I am happy with a photo if it has a bird in it, and its not a tiny unidentifiable dot. Luckily with my current camera I can take a photo as such as size that what would have been an unidentifiable dot on my older camera is clearly visible at full size thanks to the image size I can take which more than makes up for a slight decrease in focal length which was slightly better on my old Panasonic. Even better, despite the apparent terrible quality on the crop; it is still identifiable to species without much effort (the white stripe on the underwing), even though the Auklet group are very similar.

The sea up to this point had been fairly calm, and it had actually stayed that way throughout the entire trip save one random wave that splashed everyone who happened to be on deck (not too many cameras out I hope). But even though it was calm it was still fairly difficult staying still. There were a lot of people loosing balance.

Another Northern Fulmar, this time an intermediate type, hurriedly took off as the boat came closer. This intermediate bird clearly showed its butterfly-like patterning and petrel-like tendency to water-walk.

Up ahead was another frenzied flock of Shearwaters and in the hope of finding two other Shearwater species the course was set. Upon arrival there was not Long-beaked but Short-beaked Common Dolphins. When I heard how difficult it was to photograph dolphins I was one of those "yeah, right" people. But in today's conditions, when you could not see them underwater it really was a shoot-and-hope-there's-a-dolphin scenario. My shutter speed was not fast enough to rely on it manually (I would just get the tail) and there were so many surfacing at once (photographer's reflex not helping i.e. waiting for movement then shooting) hence why many shots are off-center. In the below picture there are a few young individuals.

A certain energetic individual was doing a good job drawing the crowds with "oohs" and "aahs". In case you were confused, in the first image you are seeing the top of it (the fin on the left is the dorsal fin on the back and the fin on the right (not the tail) is the right pectoral fin). Both images are from the same leap.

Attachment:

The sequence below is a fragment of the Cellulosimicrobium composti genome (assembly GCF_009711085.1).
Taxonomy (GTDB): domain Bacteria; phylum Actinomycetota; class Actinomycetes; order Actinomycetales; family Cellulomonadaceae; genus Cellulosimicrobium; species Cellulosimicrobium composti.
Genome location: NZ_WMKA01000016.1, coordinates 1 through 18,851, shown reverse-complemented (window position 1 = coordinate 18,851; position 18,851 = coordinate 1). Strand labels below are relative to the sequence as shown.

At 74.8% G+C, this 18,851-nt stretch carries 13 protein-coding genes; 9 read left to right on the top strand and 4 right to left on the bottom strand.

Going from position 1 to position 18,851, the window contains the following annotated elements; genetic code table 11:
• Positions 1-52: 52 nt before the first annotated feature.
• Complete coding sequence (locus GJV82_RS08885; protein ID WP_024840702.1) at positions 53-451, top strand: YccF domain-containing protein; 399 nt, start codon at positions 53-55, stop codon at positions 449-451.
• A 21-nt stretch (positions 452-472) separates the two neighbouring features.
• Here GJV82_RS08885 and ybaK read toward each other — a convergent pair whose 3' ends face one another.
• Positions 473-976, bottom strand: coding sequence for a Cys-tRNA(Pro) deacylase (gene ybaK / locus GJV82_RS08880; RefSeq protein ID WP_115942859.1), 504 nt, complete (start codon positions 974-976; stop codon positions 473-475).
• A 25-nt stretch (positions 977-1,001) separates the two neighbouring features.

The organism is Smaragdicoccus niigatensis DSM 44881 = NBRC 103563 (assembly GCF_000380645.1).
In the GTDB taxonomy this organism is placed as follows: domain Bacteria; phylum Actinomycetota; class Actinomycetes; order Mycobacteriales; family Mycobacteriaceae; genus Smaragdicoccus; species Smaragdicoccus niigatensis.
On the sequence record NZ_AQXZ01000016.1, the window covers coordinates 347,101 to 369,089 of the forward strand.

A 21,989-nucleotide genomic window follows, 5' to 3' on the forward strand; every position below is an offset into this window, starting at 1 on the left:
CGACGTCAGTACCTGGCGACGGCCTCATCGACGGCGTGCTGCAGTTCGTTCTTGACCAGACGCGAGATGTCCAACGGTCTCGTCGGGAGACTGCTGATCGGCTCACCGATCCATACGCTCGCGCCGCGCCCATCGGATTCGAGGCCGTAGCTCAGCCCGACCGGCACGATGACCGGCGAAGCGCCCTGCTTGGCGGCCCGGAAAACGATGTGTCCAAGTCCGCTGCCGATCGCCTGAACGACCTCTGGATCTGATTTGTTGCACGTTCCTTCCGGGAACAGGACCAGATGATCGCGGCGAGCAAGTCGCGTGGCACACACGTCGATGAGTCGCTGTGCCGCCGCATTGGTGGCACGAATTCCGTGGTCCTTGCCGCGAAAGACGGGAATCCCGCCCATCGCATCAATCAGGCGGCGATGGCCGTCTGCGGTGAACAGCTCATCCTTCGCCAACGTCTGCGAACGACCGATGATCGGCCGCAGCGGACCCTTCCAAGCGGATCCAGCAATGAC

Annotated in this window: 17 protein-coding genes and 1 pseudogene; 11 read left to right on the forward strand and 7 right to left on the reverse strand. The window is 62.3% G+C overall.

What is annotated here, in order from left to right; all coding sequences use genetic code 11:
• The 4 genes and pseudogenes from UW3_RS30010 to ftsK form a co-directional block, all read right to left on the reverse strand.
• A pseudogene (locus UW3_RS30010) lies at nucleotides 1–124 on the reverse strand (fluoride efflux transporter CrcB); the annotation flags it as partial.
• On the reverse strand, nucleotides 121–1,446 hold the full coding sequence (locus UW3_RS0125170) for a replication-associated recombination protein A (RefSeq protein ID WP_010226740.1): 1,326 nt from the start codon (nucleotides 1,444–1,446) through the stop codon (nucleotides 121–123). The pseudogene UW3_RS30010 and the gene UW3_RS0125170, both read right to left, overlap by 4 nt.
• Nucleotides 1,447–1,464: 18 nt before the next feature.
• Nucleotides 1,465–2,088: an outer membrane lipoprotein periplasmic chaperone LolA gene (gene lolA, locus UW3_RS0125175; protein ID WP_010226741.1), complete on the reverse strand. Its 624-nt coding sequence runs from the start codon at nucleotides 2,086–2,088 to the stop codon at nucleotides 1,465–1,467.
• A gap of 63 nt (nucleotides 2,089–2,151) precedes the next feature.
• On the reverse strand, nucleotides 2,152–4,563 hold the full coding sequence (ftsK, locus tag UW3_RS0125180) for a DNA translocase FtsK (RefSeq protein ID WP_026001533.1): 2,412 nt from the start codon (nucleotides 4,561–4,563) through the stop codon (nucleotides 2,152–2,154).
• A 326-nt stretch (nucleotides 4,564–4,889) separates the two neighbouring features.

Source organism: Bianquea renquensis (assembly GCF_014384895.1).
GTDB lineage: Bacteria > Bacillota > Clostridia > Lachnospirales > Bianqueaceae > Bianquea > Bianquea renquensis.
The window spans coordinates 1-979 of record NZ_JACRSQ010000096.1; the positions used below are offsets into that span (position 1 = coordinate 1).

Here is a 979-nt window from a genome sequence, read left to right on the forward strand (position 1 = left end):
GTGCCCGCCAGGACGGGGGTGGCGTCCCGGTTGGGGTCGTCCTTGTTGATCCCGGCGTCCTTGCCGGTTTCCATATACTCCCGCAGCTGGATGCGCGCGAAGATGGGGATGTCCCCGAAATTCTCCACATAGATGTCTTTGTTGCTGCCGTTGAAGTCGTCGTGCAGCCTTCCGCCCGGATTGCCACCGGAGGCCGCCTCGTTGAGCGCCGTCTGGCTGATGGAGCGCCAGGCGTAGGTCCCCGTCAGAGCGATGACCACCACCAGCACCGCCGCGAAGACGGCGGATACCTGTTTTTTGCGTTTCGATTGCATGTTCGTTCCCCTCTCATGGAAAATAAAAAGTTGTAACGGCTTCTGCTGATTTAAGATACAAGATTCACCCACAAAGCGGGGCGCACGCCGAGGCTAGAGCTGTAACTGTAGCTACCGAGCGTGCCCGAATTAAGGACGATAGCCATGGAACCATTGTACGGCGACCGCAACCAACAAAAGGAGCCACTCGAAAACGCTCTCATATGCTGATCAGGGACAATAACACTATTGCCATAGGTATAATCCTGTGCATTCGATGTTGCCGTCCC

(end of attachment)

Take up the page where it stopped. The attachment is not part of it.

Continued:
As usual there were uncountable quantities of Pink-footed and Sooty (pictured) Shearwaters, but no sign of Buller's or Black-vented.

Another Brandt's Cormorant:

And a Brown Pelican very close to the boat.

At the next stop a Northern Shoveler appeared. You may be thinking from the Pelican shot that there is land so we can't be that far out too sea, but that is actually one of the Californian Channel Islands (Santa Cruz Island). And I'm sure there is some water there but the islands are very small; any kind of duck is an oddity out to sea unless its a Scoter, Merganser or Eider.
There was quite a sizeable concentration of Red-necked Phalarope here. The photo only shows some; most had flown off already.

Risso's Dolphin soon followed. Unlike the other dolphins, they were on the surface quite a lot so getting a picture was easy. However all they tended to show on this occasion was the fin. Risso's is a round headed squid-eating dolphin that does not have the beak of the typical species, and the dorsal fin is very long and curved which is a feature I could easily tell from a distance. I was happier to get this one because it is a deep-water species that is very rarely seen except well offshore and even then they can be hard to find. They are mostly dark grey, but can appear white because of scratches and scars. I have no idea what these scratches come from, but they accumulate an awful lot of them. All I can find is that their sensitive skin does not regenerate pigment when scratched from playing with other dolphins and squid and thus lasts them their entire life. Unless they were biting each other I can't really imagine this happening, and I always thought squid(s?) were soft and squishy but doing some research it seems a squid bite is worse than a pair of scissors.

About ten minutes on another pod of tenative Risso's were actually some Bottlenose Dolphins, a species that is not so common off-shore. There seemed to be some individual variation in fin shape which I did not expect to see as each dolphin type tends to have a unique falcate shape. This made four different dolphin species already which was not bad even on a whale-watching trip.

Before anyone knew it the dolphins had dispersed behind the boat and set up a pace. At the same time the P.A. came on with "Blue Shark off back". About two hundred metres ahead was a distinct triangular fin breaching the surface. As soon as the dolphins were there the fin abruptly vanished. Dolphins have a tendency to scare off sharks, but I don't think anyone expected it. There was a very narrow gap between finding the shark and taking pictures. It is near the top of the image (the splashing at the bottom is dolphins). I didn't expect to see Blue Shark here, as I was used to it being an Atlantic sea species but apparently it is in both sides.

Leaving that behind the boat sped up ahead and slowed down again with a Rhinoceros Auklet in the waters off the left side of the boat. This bird has a tendency to look very dull and non-descript at a distance, but it is actually rather colourful. Funnily enough this bird was very dull and non-descript as it was a firt summer (immature) bird. Yes, unfortunately only adults are colourful.